• Research has shown that students have unique learning styles and strategies, and teachers also have preferred teaching styles.  To accommodate the range of learning styles and strategies present in the classroom, and to avoid the unchangeable unitary teaching styles that the teacher might unconsciously employ, Introduction to Linguistics, as a required course for Fu Jen sophomore English majors, is approached with an awareness of multi-modalities involved in language learning and teaching.

      Learning styles are generally described as cognitive, affective, and perceptual traits that indicate how learners perceive, interact with, and respond to their learning environment.  I will show how this course is designed to meet the different needs of the students cognitively, affectively, and perceptively.  It is hoped that teaching students with multi-style techniques makes learning more enjoyable, improves teacher-student communication, and enriches instruction.  Given the present design of the course and the fact that this course will be expanded (from the current two credits) to three credits next year, I would also like to find out how to make it even more multimodal.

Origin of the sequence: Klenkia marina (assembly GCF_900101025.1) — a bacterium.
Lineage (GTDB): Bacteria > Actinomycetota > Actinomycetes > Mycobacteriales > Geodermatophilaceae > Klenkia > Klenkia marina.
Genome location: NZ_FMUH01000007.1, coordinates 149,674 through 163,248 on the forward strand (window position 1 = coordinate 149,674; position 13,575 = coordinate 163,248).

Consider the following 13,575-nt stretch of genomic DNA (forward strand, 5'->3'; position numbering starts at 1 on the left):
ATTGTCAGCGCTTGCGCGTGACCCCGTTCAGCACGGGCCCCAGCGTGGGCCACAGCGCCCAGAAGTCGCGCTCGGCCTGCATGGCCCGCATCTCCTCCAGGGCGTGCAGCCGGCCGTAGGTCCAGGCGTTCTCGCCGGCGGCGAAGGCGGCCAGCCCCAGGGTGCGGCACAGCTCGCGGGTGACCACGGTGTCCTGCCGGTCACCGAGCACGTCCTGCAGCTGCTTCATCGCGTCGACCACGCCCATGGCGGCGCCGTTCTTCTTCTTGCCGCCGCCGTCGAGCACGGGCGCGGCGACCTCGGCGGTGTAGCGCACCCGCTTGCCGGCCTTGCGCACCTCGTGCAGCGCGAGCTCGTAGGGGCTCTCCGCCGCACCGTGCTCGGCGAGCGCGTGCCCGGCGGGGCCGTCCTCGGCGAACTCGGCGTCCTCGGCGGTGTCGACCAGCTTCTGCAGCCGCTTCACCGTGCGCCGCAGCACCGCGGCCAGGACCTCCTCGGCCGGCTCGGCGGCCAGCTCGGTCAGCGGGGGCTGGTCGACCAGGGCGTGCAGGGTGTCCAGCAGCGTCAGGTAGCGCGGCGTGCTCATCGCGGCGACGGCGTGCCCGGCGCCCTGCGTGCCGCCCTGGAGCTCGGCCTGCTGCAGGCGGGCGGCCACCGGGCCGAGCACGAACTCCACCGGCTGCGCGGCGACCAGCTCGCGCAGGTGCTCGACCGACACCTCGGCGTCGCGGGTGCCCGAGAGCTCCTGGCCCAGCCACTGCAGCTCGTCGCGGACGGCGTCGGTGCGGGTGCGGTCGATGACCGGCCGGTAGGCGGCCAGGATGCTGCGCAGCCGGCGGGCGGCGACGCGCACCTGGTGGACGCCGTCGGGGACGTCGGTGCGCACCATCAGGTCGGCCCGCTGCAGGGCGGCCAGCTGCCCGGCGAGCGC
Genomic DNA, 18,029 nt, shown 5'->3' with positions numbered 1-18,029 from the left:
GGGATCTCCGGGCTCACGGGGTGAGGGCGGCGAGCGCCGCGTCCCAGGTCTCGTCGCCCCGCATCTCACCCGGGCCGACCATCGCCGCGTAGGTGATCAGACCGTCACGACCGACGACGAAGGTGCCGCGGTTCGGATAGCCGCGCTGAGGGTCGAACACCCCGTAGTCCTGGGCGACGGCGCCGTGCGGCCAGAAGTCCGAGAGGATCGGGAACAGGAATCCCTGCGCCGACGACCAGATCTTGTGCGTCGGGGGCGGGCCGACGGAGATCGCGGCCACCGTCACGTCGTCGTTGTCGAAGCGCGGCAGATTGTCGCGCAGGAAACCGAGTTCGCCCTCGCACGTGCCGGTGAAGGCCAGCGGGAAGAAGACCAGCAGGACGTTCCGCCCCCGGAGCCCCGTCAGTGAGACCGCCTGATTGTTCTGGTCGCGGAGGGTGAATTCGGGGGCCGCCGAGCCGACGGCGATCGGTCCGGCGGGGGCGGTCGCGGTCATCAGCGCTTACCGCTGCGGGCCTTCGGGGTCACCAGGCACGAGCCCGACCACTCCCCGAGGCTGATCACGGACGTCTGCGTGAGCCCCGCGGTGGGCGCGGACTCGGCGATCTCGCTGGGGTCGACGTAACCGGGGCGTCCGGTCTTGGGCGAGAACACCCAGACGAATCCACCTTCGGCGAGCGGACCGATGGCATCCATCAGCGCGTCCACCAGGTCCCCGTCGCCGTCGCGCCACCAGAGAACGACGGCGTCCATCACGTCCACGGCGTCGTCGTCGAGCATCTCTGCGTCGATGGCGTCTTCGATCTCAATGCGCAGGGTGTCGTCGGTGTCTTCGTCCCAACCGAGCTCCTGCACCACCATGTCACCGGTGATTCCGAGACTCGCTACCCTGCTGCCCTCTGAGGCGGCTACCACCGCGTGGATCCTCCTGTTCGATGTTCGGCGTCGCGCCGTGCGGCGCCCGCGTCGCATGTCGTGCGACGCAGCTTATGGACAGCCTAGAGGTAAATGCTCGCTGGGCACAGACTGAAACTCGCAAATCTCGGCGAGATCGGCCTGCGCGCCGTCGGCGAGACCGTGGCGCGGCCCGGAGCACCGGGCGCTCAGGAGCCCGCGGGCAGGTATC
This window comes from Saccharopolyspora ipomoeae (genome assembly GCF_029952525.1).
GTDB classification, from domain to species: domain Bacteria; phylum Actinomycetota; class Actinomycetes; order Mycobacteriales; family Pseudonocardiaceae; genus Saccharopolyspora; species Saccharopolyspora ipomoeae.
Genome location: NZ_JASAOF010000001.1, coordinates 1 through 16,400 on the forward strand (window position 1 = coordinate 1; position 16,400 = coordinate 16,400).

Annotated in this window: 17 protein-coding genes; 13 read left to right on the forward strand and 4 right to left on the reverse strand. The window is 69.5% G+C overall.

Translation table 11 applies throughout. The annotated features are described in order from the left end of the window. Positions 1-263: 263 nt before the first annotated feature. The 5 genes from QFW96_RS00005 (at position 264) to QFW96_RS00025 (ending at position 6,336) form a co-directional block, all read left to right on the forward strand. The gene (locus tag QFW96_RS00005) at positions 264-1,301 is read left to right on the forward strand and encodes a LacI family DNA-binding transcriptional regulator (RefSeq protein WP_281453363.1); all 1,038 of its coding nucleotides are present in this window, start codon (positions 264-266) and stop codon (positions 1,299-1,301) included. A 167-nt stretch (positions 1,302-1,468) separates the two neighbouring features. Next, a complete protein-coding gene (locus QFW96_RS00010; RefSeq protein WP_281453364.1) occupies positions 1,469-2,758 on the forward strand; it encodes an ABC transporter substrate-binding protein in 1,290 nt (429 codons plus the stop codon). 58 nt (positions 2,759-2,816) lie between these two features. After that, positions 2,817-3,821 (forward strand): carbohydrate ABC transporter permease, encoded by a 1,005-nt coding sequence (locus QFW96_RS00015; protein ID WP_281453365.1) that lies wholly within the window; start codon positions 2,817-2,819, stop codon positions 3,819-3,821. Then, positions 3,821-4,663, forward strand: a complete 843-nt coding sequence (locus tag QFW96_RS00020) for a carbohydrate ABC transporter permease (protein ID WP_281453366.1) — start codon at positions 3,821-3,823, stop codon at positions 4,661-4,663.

• Thomas Nash那湯姆(輔仁大學英文系副教授 Associate Professor, Department of English at FJU):The Often-forgotten Imagistic Modality of Spoken Language
    • Since we are concerned here with multiple intelligences and language learning, teaching, and use, I want to remind everyone of the importance of iconic gestures with spoken language.  I will show that gestures are part of the utterance, not something separate but interesting that in the study of language we can choose to ignore.  Gestures represent the imagistic thinking (global, undivided, unitary thought) behind the utterance, and both develop together in time with speech (which is linear and segmented), and are occur in synchronization with speech.  They provide information to addressees about the intrinsic meaning of the utterance, and moreover, probably help speakers maintain and develop their imagistic thinking, thus helping them talk.  Here we also see an important function for the kinetic aspect of gestures.  I will give examples of speech-gesture utterances observed in child language and in recent conversation classes, and end with two questions which students have raised about gestures and spoken language in the context of their learning.